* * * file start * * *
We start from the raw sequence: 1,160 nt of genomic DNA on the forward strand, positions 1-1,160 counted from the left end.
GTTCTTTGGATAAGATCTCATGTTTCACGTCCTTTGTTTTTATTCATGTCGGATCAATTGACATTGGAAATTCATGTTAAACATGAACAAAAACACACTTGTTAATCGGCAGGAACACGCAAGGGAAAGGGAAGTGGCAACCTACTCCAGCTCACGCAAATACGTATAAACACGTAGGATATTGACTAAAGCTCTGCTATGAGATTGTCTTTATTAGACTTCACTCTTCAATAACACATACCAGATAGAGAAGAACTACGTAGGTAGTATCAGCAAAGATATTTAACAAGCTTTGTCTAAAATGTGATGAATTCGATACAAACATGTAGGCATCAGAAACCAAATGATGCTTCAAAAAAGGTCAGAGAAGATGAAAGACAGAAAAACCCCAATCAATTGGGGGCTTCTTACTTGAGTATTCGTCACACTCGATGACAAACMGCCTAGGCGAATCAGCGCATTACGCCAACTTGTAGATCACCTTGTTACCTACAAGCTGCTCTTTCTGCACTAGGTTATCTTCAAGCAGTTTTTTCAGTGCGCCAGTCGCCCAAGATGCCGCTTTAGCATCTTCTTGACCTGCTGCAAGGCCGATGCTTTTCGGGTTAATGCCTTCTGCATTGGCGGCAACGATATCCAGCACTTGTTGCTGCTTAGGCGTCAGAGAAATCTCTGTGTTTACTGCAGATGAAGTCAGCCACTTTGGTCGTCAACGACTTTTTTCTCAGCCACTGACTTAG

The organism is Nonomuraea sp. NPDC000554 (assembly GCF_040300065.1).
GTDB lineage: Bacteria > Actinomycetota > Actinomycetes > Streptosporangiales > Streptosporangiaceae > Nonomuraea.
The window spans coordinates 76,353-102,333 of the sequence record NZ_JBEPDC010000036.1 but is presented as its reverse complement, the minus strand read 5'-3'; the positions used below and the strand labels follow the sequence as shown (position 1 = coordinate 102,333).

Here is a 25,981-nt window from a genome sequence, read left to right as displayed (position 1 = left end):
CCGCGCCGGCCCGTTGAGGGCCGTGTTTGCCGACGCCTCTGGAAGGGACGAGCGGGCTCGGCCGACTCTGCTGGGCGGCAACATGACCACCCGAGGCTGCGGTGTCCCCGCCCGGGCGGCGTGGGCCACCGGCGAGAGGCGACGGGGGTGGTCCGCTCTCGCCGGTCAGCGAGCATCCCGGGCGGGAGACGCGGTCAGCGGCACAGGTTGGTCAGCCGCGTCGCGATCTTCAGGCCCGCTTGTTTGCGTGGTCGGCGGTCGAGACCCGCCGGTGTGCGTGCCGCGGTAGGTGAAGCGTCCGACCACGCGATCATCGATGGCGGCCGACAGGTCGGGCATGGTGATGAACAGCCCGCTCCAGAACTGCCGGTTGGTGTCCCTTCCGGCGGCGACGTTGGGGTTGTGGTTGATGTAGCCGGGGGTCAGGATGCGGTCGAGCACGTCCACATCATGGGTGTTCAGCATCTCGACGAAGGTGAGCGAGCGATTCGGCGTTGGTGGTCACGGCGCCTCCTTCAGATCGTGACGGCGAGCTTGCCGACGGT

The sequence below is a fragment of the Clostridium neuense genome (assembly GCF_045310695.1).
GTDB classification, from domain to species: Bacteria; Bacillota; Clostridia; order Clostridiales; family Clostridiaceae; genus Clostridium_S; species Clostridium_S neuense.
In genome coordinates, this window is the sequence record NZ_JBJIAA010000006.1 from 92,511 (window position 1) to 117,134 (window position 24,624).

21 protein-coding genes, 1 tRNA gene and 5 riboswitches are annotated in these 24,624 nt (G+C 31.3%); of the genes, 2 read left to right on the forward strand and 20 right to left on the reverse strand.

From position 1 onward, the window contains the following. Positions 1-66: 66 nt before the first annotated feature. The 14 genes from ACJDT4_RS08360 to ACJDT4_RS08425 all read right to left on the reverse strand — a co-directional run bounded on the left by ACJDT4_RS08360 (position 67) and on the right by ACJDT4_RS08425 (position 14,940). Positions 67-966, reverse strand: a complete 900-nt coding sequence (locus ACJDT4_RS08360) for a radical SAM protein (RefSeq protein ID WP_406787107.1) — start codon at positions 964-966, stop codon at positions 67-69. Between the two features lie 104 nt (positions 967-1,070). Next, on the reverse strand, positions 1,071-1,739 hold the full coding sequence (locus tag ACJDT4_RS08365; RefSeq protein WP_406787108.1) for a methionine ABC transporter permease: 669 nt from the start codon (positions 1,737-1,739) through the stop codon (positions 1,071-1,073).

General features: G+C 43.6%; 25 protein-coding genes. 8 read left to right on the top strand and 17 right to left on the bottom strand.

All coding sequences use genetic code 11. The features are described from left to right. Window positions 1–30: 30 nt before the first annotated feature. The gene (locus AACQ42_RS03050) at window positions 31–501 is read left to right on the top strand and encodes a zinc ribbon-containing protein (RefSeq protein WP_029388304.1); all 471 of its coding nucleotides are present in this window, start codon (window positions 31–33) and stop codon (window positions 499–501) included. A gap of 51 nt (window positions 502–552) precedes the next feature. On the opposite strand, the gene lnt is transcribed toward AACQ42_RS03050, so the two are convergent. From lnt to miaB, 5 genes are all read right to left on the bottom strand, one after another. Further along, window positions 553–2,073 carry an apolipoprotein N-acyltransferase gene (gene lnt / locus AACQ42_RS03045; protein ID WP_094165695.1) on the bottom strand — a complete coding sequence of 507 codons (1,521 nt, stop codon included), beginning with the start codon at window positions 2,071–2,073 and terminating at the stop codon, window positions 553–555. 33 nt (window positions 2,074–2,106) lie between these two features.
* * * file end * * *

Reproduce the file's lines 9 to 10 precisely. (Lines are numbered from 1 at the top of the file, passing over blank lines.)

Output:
GTDB classification, from domain to species: Bacteria; Bacillota; Clostridia; order Clostridiales; family Clostridiaceae; genus Clostridium_S; species Clostridium_S neuense.
In genome coordinates, this window is the sequence record NZ_JBJIAA010000006.1 from 92,511 (window position 1) to 117,134 (window position 24,624).